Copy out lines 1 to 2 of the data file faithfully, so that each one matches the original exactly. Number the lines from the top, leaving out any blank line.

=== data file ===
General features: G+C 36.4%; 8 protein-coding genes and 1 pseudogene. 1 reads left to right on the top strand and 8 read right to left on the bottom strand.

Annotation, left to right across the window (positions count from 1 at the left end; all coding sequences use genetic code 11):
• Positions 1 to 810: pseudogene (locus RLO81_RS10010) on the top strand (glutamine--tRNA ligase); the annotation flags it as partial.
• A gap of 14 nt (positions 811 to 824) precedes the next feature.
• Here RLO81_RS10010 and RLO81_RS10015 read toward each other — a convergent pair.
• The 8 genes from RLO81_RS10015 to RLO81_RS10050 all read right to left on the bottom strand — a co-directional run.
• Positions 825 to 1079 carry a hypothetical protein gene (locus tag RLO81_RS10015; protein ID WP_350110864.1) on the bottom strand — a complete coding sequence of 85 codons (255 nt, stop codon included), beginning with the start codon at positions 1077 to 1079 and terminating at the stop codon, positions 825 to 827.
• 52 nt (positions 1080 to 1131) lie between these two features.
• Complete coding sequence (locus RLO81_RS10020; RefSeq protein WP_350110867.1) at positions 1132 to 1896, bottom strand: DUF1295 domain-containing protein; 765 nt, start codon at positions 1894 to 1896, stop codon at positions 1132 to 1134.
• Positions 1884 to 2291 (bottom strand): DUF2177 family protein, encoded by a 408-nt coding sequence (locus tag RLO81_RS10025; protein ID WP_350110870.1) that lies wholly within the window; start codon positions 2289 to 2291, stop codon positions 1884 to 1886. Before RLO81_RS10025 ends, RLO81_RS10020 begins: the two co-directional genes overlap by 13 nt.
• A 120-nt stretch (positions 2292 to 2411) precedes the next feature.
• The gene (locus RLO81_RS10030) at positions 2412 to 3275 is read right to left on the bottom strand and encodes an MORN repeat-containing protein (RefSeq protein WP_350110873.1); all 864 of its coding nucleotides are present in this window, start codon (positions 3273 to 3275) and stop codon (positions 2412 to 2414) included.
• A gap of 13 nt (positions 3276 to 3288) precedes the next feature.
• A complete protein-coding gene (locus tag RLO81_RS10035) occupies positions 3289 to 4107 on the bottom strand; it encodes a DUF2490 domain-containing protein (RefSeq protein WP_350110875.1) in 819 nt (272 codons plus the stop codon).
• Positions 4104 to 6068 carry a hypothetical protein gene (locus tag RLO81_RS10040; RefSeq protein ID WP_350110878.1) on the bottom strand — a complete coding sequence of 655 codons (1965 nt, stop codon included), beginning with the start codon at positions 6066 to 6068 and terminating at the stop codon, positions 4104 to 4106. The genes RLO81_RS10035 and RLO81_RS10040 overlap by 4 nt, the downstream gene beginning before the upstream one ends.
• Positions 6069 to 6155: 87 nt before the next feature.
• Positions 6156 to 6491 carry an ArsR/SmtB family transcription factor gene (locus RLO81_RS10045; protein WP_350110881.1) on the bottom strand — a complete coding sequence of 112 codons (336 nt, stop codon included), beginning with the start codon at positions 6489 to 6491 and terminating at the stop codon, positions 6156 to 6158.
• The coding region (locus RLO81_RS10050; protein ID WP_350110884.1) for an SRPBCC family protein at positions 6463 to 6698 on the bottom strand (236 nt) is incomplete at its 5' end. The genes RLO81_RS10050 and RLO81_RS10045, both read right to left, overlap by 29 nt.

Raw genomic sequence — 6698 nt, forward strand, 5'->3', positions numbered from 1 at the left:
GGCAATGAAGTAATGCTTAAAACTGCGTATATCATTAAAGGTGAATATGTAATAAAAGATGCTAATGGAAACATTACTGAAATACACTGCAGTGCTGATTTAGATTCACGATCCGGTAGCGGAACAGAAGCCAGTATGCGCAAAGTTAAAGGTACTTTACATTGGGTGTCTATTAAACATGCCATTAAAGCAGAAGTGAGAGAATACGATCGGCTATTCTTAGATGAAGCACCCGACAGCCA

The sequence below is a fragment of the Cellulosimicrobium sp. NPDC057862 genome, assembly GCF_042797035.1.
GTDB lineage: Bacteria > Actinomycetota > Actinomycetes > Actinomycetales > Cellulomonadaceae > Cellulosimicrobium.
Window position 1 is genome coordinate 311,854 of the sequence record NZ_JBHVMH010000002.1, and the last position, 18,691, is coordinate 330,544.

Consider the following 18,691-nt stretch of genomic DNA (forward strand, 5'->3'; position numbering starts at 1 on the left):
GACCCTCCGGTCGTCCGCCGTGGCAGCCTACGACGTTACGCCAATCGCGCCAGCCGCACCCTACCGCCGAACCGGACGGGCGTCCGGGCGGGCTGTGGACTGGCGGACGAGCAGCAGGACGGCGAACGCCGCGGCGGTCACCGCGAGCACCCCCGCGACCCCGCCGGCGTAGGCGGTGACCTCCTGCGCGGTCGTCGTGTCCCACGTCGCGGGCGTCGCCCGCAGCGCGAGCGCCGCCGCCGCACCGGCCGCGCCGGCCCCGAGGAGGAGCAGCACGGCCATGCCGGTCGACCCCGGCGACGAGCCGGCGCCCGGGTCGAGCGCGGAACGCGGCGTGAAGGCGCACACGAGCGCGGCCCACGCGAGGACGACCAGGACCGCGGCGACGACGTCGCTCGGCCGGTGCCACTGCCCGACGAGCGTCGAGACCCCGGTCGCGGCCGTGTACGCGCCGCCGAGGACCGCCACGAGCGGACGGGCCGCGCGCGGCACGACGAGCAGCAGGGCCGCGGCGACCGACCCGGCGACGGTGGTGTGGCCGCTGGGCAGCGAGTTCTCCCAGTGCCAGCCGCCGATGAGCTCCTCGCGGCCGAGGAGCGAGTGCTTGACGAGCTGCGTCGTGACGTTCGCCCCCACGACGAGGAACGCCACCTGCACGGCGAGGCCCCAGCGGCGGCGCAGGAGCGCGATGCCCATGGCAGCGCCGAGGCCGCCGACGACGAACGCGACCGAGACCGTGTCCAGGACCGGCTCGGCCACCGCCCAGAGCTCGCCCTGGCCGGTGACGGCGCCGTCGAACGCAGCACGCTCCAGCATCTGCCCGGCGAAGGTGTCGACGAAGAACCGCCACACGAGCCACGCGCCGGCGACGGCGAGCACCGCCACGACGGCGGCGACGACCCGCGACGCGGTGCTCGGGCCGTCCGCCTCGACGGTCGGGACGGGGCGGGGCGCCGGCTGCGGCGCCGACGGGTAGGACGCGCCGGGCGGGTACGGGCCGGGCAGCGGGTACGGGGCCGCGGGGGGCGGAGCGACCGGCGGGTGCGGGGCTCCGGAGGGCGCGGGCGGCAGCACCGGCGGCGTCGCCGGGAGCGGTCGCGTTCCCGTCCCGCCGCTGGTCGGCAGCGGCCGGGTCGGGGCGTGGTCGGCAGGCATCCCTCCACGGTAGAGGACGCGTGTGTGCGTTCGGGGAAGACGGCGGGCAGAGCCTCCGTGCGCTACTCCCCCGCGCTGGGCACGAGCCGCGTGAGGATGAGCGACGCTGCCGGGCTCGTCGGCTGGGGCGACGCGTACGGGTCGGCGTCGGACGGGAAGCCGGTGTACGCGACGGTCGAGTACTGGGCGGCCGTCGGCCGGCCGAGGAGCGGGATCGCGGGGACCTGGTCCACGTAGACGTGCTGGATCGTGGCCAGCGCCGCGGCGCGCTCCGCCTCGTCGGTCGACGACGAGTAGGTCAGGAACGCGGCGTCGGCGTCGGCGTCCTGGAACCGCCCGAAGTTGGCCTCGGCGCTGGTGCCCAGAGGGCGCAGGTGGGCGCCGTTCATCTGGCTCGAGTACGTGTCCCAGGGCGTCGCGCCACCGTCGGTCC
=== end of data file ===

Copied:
General features: G+C 36.4%; 8 protein-coding genes and 1 pseudogene. 1 reads left to right on the top strand and 8 read right to left on the bottom strand.

Annotation, left to right across the window (positions count from 1 at the left end; all coding sequences use genetic code 11):